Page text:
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Pete's Dragon (2016) Movie Review

Pete's Dragon (2016) movie poster Pete's Dragon

Theatrical Release: August 12, 2016 / Running Time: 110 Minutes / Rating: PG

Director: David Lowery / Writers: David Lowery, Toby Halbrooks (screenplay); Malcolm Marmorstein (original screenplay); Seton I. Miller, S.S. Field (original story)

Cast: Bryce Dallas Howard (Grace Meacham), Robert Redford (Mr. Meacham), Oakes Fegley (Pete), Oona Laurence (Natalie), Wes Bentley (Jack), Karl Urban (Gavin), Isiah Whitlock Jr. (Sheriff Gene Dentler), Marcus Henderson (Woodrow), Aaron Jackson (Abner), Phil Grieve (Bobby), Esmιe Myers (Mom), Gareth Reeves (Dad), Levi Alexander (Young Pete)


Walt Disney famously declared, "We keep moving forward,
opening up new doors and doing new things." The company bearing his name, however, has had tremendous success in recent years by looking back and treating the studio's highly regarded films of the past to lucrative remakes (The Jungle Book, Cinderella) and reimaginings (Maleficent, Alice in Wonderland).

Pete's Dragon is a reimagining rather than a remake of the 1977 musical comedy of the same name, which overcame mixed reviews to have endured four decades somewhat well-known and relatively well-liked. This new version takes the idea of a boy who befriends a generally invisible dragon and throws out everything else from the original film to create an overdramatic adventure more in line with modern tastes. It loses a lot of appeal in the process.

The feral orphan Pete (Oakes Fegley) and his best friend Elliot frolic around in the water in 2016's "Pete's Dragon."

The film opens with 5-year-old Pete (Levi Alexander) on a car ride with his parents. One deer encounter later, Pete is an orphan, though one who is soon being looked after by the large, friendly, and furry green dragon he comes to name Elliot. Personified by Don Bluth-directed traditional animation in the original film, this Elliot is of course rendered in photorealistic CGI. We jump ahead six years and find that Pete (now and henceforth Oakes Fegley) has evolved into a Mowgli of the Pacific Northwest, a wild child who has somehow avoided notice and survived on the kindness of his one and only friend, a dragon.

The friends' adopted town of Millhaven is also home to forest ranger Grace Meacham (Bryce Dallas Howard), whose long-widowed woodcarver father (Robert Redford) excites kids with dubious tales of the time he once saw a dragon in the woods. After six years on his own, Pete finally crosses paths with civilization and comes to be taken in by Grace and befriended by Natalie (Oona Laurence), the daughter of Grace's lumber mill owner beau, Jack (a traditionally bearded Wes Bentley).

Upon seeing Elliot, Jack's brother Gavin (Karl Urban) becomes obsessed with hunting and catching the giant winged beast. This provides the central conflict of the film, as Elliot is jeopardized.

Natalie (Oona Laurence) points out to Jack (Wes Bentley) and Grace (Bryce Dallas Howard) the wild child that has been living in Millhaven's forests for years without anybody noticing. An orphan boy and his dragon friend bring Grace (Bryce Dallas Howard) and her father (Robert Redford) closer together.

One questions the purpose and wisdom of a remake that takes a film's title and concept while discarding everything else that made it what it is. The original Pete's Dragon is old and dated enough to require reinvention rather than a straight retelling, which would be a pointless exercise in its own right. But director/co-writer David Lowery shows zero regard for the source material and everything he replaces it with feels generic and underwhelming. Turn-of-the-century New England fishing town Passamaquoddy becomes an unremarkable logging town evidently in the late 1970s.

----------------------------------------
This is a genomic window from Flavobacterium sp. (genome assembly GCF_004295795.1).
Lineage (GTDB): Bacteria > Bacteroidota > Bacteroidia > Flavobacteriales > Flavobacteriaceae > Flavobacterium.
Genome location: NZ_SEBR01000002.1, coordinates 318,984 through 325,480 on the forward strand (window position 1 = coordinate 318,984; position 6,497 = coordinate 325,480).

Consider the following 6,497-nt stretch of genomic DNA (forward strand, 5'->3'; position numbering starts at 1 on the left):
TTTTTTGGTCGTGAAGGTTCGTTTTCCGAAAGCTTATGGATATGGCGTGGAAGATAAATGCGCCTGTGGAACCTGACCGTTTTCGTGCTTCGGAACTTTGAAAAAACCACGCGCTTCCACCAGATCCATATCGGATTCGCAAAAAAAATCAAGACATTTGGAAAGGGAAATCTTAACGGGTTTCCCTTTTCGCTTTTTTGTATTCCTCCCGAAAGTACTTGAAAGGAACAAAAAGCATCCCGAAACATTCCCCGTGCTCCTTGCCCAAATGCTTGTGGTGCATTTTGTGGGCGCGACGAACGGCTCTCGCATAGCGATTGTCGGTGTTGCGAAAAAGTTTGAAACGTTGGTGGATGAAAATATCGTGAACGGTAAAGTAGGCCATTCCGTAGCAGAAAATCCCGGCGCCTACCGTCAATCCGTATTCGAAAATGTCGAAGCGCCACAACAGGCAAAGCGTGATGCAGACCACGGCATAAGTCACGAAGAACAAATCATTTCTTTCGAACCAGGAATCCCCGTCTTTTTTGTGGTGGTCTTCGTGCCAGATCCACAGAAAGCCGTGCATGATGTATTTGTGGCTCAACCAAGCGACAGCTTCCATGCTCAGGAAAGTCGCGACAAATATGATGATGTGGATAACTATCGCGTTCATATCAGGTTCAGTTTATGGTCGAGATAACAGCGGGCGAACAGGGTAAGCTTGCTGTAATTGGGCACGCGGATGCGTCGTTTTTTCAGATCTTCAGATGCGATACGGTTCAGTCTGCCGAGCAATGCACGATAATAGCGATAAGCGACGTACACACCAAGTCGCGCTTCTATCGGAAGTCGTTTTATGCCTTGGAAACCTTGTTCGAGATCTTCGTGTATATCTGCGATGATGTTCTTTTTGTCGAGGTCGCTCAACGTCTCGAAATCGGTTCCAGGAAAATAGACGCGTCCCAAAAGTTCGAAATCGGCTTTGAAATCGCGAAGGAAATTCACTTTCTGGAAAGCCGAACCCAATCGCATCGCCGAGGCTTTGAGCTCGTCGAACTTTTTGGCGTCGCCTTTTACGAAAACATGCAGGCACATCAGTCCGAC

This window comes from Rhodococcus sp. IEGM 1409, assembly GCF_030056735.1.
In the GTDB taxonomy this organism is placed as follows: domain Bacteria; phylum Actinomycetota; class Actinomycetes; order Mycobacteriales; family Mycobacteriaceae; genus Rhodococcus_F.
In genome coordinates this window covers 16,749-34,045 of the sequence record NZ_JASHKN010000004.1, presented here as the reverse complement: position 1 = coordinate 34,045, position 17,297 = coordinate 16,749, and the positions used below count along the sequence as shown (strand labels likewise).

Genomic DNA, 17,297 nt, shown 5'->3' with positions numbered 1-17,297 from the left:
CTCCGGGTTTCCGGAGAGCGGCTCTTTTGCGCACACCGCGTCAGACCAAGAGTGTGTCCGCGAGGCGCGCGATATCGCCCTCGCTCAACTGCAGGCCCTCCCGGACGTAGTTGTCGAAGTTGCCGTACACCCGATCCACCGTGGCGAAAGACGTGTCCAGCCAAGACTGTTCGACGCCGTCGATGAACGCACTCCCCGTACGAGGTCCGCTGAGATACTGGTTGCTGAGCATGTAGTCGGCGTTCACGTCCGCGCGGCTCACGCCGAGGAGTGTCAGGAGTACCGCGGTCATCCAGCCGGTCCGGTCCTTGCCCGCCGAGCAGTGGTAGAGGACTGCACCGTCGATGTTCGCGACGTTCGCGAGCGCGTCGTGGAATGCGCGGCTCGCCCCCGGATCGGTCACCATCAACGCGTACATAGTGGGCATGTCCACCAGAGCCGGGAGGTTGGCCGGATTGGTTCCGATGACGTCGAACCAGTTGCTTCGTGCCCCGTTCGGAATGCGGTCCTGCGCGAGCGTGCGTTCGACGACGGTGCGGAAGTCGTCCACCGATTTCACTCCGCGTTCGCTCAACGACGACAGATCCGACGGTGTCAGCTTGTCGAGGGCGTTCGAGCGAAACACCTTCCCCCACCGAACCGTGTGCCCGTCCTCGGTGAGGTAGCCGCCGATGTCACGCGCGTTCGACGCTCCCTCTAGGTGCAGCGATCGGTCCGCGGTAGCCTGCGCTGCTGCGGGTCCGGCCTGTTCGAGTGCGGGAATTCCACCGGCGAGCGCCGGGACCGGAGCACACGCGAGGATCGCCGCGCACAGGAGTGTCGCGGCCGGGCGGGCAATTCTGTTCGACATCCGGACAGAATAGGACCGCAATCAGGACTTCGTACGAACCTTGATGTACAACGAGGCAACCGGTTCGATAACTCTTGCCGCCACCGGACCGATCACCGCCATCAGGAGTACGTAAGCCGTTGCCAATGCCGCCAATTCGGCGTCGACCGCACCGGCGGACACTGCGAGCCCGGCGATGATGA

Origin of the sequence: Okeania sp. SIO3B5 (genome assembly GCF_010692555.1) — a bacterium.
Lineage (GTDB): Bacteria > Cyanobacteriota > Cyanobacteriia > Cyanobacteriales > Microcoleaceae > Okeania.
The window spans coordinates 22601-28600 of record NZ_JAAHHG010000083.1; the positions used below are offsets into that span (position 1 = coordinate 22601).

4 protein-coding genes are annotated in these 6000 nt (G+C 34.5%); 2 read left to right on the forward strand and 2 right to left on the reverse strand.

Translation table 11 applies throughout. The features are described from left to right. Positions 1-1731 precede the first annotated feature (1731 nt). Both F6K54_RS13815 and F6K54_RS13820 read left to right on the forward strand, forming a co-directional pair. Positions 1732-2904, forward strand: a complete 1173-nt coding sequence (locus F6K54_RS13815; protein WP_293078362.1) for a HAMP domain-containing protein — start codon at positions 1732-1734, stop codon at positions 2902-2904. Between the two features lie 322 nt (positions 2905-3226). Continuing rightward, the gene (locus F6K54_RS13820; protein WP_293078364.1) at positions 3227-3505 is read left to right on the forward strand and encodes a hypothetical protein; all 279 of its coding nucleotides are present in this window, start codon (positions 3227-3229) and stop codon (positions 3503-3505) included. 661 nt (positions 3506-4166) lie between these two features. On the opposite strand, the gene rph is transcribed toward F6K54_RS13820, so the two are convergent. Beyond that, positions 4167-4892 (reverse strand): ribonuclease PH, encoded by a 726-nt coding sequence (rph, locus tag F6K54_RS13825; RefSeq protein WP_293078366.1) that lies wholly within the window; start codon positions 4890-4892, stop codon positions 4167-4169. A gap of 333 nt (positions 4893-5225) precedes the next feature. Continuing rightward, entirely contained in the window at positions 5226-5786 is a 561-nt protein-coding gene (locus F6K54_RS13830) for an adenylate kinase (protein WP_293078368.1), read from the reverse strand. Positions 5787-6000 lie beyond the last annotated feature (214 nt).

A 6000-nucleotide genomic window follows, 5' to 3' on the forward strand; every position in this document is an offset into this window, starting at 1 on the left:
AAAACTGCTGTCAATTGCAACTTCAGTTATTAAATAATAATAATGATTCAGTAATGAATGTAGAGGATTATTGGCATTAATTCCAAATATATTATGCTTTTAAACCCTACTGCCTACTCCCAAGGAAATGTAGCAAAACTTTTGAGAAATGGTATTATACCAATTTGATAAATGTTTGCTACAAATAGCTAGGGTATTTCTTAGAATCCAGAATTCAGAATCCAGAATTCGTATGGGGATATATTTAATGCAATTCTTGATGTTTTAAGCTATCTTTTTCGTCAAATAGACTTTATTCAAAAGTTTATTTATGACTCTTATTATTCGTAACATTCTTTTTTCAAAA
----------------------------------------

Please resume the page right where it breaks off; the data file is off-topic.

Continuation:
Mickey Rooney's alcoholic kook becomes a Robert Redford sage who goes missing for a solid hour of the film. The charming musical numbers of Al Kasha and Joel Hirschhorn are gone, with nothing more than some folksy period radio tunes in their place. Snake oil salesman Doc Terminus, hillbilly family the Gogans, and the lighthouse setting: gone, gone, gone, without anything you could even consider to be substitutions.

Editor-turned-director Lowery (Ain't Them Bodies Saints) is no family filmmaker and though he's been tapped by Disney to helm another one of these live-action remakes in the upcoming Peter Pan, he doesn't seem well-suited to the genre. Pete's Dragon aims for the feel of the kind of family films that Lowery grew up on, like E.T., but it relies too much on convention and not enough on invention. There isn't a character here we develop a liking or appreciation for. Not even the mostly nonverbal, camouflage-equipped, kind-hearted Elliot wins us over, as easy as that should be.

Pete's Dragon is very much in line with Disney's other live-action 2016 output, Jon Favreau's smash hit The Jungle Book and Steven Spielberg's summer flop The BFG. I expect the movie to perform more like the latter, its source not exactly breeding universal awareness/appreciation and its stately yet bland composition not exactly finding the all-ages entertainment value of Jungle Book. Even if it does disappoint commercially (and with a modest $60 million budget, the stakes are much lower than on most of the studio's new films), there is no reason to think Disney is going to move away from this type of production, which has paid off more often than it hasn't.

Related Reviews:
Pete's Dragon (1977)
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Reviewed August 12, 2016.

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